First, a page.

A budget can also help your marriage. Writing a book requires sacrifices from your spouse. You will be less available to your family while writing your book, and you’ll also need to spend some money to get your writing career off the ground. There is a reason spouses tend to feature prominently in the acknowledgments section of books.
Don’t sacrifice your marriage to write your book.
Creating a budget can spur helpful conversations with your spouse. If you both agree on a big-picture budget, you won’t nickel-and-dime your spouse with every writing expense that comes up.
Before my wife and I got married, our pre-marital counselor had us create a budget together. We’ve been running our family finances on that budget ever since.
A budget can also be updated as your family and career change. We had to update our budget when we had kids. We spend more money on diapers than I ever thought possible, but we’ve budgeted for it.
Every marriage is different. I’m no marriage guru, but older married couples tell me that communication is the key to long-lasting relationships. Creating and updating a budget is an amazing way to facilitate communication. In some ways, the budget is evidence that a beneficial and specific conversation took place.
The following episodes may help you create a publishing budget.
Mistake #3: Assuming You Are Not Eligible for Tax Deductions
You may be surprised to learn whether the IRS views you as a business or a hobbyist.
In the Tax and Business Guide for Authors, my CPA dad outlines the IRS’s criteria for determining whether someone is a hobbyist or a professional author. If writing is your hobby, you can’t easily deduct your writing expenses. But if writing is your business, you can.
Tracking expenses for your author business can make a big difference on tax day.
Sometimes minor tweaks in how you operate can turn your writing hobby into a business that will allow you to deduct expenses. Writing in a more business-like manner can also help you become a better writer faster.
Here are some of the criteria the IRS looks at:
- Does the time and effort put into the activity indicate an intention to make a profit?
- Does the taxpayer depend on income from the activity?
- If there are losses, are they due to circumstances beyond the taxpayer’s control, or did they occur in the start-up phase of the business? In other words, Are you using your writing to help pay the bills? If you need help making money now, listen to my episode, Yes, YOU Can Make a Living as a Writer, Here’s How.
- Has the taxpayer changed methods of operation to improve profitability? In other words, are you investing in continuing education to improve?
- Does the taxpayer or his/her advisors have the knowledge to carry on the activity as a successful business? In other words, Are you working with a professional editor/cover designer, etc.?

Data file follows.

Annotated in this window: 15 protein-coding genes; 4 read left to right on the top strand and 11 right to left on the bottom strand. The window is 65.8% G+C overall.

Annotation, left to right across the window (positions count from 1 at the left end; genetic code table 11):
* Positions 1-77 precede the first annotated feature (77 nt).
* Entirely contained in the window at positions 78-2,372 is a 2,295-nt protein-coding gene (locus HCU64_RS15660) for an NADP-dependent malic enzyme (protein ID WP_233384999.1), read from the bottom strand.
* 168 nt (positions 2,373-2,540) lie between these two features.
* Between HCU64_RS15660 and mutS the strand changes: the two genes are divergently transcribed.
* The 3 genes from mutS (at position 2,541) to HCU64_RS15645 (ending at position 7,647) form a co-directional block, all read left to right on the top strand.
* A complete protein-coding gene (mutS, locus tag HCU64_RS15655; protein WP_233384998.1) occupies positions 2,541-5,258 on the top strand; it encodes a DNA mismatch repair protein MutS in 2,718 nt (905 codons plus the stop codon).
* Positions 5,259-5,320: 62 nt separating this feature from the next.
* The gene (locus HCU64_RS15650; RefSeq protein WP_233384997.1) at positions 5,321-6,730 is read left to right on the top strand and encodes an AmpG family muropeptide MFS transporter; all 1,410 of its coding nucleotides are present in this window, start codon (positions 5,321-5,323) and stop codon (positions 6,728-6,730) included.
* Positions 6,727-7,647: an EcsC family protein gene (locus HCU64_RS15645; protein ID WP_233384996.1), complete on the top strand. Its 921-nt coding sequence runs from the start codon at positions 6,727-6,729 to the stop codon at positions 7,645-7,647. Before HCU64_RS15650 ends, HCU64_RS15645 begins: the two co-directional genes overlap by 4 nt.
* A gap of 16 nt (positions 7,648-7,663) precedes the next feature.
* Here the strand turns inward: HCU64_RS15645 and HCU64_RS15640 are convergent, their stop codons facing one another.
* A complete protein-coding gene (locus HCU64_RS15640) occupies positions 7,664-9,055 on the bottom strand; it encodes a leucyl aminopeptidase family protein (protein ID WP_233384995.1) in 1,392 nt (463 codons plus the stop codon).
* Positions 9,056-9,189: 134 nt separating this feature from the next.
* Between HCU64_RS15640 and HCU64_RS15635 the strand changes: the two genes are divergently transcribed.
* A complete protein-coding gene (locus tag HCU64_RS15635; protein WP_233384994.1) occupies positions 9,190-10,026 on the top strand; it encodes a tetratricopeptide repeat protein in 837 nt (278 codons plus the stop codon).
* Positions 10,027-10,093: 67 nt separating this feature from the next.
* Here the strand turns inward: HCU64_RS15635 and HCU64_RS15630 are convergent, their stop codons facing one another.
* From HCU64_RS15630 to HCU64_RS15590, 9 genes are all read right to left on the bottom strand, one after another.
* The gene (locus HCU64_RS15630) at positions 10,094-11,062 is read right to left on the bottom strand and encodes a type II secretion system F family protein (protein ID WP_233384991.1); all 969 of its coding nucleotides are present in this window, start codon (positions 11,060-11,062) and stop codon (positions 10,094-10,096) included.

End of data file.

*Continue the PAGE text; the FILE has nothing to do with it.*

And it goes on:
- Has the taxpayer made a profit in similar activities in the past?
- Does the activity make a profit in some years?
- Can the taxpayer expect to make a profit in the future from the appreciation of assets used in the activity?
The IRS weighs all these factors, so you don’t necessarily need to check every box to take deductions. For example, Amazon lost money for over a decade when they first started out, but the IRS still considered them a business.
In the course, we discuss tax court cases of authors and artists who won and lost on this issue. The course includes a PDF of these court decisions, which can be a great resource to review and share with your CPA. If your CPA is unfamiliar with the appropriate case law, you may not get the most helpful advice.
Mistake #4: Not Tracking Expenses
If you are indeed a professional author in the eyes of the IRS, your business expenses may be tax-deductible. You can deduct writers conference expenses, the laptop you write on, software like Scrivener and Atticus, publishing costs, advertising, and more.
In the course, we talk about 19 different tax-deductible expenses authors can take, but you can’t take advantage of an expense you haven’t tracked. Even if you’re not yet a business in the eyes of the government, you should still track your expenses to see if you are staying within your budget.
Mistake #5: Not Keeping Work Separate
Commingling your business and personal finances creates a mess you’ll have to clean up later. For many authors, the mess is so overwhelming that they just don’t bother with it and end up paying far more than their fair share in taxes.
Paying more taxes than necessary means you’ll have less money for marketing and promotion, fewer book sales, and ultimately less influence on the world.
If you want to preserve your influence, keep work and play separate.
Having separate bank accounts for your writing business and your personal finances makes it easier to track expenses. You don’t need to use a different bank. Most banks will let you add a second account for free, which only takes a few minutes. Make sure the new account comes with its own debit card so you can easily pay for writing expenses. You also want to make sure you can transfer money between accounts without being charged a fee.
Mistake #6: Waiting Until the Last Minute to Form an LLC
Traditional and indie authors create LLCs to protect them from liability and to help keep business and personal finances separate. Every New York Times bestselling author I’ve worked with has had at least one LLC or a similar entity.
Foreign authors may also create a US-based LLC so they can easily receive and spend US dollars, which saves them money on tariffs, taxes, and exchange rates.
Indie authors often have to form LLCs early in their careers because they have earlier exposure to liability. They also spend more money more often, especially in the early days of their careers.